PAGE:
||1219 - Peter de Brus recovered Carlton and
other manors in Cleveland.
1222 - Peter de Brus I died and was buried at Guisborough Priory.
He was succeeded by his son, also called Peter.
Peter de Brus II was married to Helewise, daughter and
co-heiress of William de Lancaster, Baron of Kendal.
Peter de Brus II quarreled with the prior of Guisborough over
the agreements made by his father.
The disagreements lasted form 1223 to 1246.
From the Roll of Fines of the 6th Year of Henry III in the
sixth year 1222 Yorkshire.
| and for 40 marks for having the wapentack of
Langberge, which by hereditary right hath fallen to him.
Also, he hath made a fine with us concerning £2 6s 7d, a debt which his father owed to us;
so it is understood that of those £100, for his relief, he hath paid us, at our Exchequer, by his own hand, £50 on the Feast of the Blessed John the Baptist, and in the sixth year; and £50 on the feast of Saint Andrew, the next following year and seven months;
and at the following Easter, in the same year, he is satisfied us for the aforesaid £2 6s 7d. and on the Feast of Saint Michael following, in the same year paid us £40 marks.
So therefore we command you that without delay, you cause the same Peter to have full seizing to him in your bailwick of the aforesaid barony, and of the aforesaid wapentake, with the appurtencances which have fallen to him by hereditary right, and cause him to have in the meantime our peace as to the aforesaid £2 6s 7d of our debt.
Witness Hubert de Burgh, our justiciary at Westminster, on the third day of February."
1227 - The De Bruses took tolls from a market in
Skelton as well as others at Redcar, Marske, Brotton and Girrick.
1230 - Peter de Brus II was responsible under Henry III for dispensing justice throughout Northumberland
1240 - Peter de Brus II went on a pilgrimage to
Palestine with the King's brother, Richard, Earl of Cornwall.
Peter III was married to Hillaria, eldest daughter of Peter de
Mauley, Lord of Mulgrave.
with stick and fist, with arrow and knife"
| 1241 - Peter III paid £200 to the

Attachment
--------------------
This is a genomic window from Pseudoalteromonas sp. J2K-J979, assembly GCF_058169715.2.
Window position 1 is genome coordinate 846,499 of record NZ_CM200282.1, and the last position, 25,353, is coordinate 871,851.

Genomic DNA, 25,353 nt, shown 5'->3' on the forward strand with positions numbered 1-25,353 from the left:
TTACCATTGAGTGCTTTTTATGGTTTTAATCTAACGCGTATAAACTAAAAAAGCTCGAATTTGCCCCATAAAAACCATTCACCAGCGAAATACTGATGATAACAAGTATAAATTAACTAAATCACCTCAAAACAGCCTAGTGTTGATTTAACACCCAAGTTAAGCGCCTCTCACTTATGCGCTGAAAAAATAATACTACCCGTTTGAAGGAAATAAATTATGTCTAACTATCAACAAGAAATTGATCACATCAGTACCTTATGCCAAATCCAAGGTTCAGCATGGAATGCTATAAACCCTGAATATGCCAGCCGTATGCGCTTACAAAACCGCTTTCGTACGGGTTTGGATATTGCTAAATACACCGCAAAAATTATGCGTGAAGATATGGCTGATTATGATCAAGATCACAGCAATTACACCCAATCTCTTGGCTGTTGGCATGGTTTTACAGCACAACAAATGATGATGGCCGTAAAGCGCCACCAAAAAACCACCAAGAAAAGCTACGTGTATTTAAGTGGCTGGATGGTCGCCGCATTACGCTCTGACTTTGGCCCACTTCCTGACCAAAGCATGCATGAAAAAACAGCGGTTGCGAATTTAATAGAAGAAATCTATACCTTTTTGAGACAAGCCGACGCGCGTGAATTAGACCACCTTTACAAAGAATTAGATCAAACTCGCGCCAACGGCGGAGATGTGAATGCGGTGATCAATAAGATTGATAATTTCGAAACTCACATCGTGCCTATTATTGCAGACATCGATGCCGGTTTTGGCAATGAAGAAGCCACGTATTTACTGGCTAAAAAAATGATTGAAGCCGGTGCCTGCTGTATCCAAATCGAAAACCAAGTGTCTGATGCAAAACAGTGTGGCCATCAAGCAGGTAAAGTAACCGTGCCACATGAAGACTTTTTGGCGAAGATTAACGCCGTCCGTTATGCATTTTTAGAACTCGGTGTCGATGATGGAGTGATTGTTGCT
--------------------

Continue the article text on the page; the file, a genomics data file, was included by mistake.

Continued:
Crown for the
'relief' of his inheritance.
1246 - Peter de Brus III makes an agreement with the priory of Guisborough that the prior's men will not disturb Peter's wild beasts in Westwyth, that is the deer in the woods around the Westworth farm area behind Guisborough :-
"If the dogs of the Prior cross the boundaries following a
beast into the forest of Peter, whether they take the beast or not,
they shall be recalled by mouth or horn if possible, and shall be
captured without detriment and restored
| 1247 - Peter de Brus III received the
manor of Kirkby in
Kendal on the partition of the lands of his grandfather.
1256 - Prices of bread and ale were controlled; and
penalties were decreed for those overcharging or selling poor
quality products -
Villagers lives were controlled by the Lord of the Manor.
They could not leave.
|They had unfenced strips of land to feed their families, but
had to work the Lord's demesne on certain days.
They had to pay the Lord a fine to marry - the "merchet".
On the peasant's death the Lord had the right [the "heriot"]
to take the family's best beast.
1260 - Peter de Brus III founded a Dominican friary near Yarm.
1265 - Skelton castle was surrendered to Henry III by Peter III who was suspected of supporting Henry's son, Prince Edward.
There is a record of the castle being used for keeping prisoners.
Simon De Montfort summoned the first elected parliament to London.
There were two representatives for the whole of Yorkshire and this allocation did not change until 1821.
1269 - Peter de Brus III was summoned to gather a force for the relief of Alexander III, King of Scotland who was faced with an invasion from Norway.
Peter is made Constable of Scarborough Castle.
1272 Peter de Brus III died childless.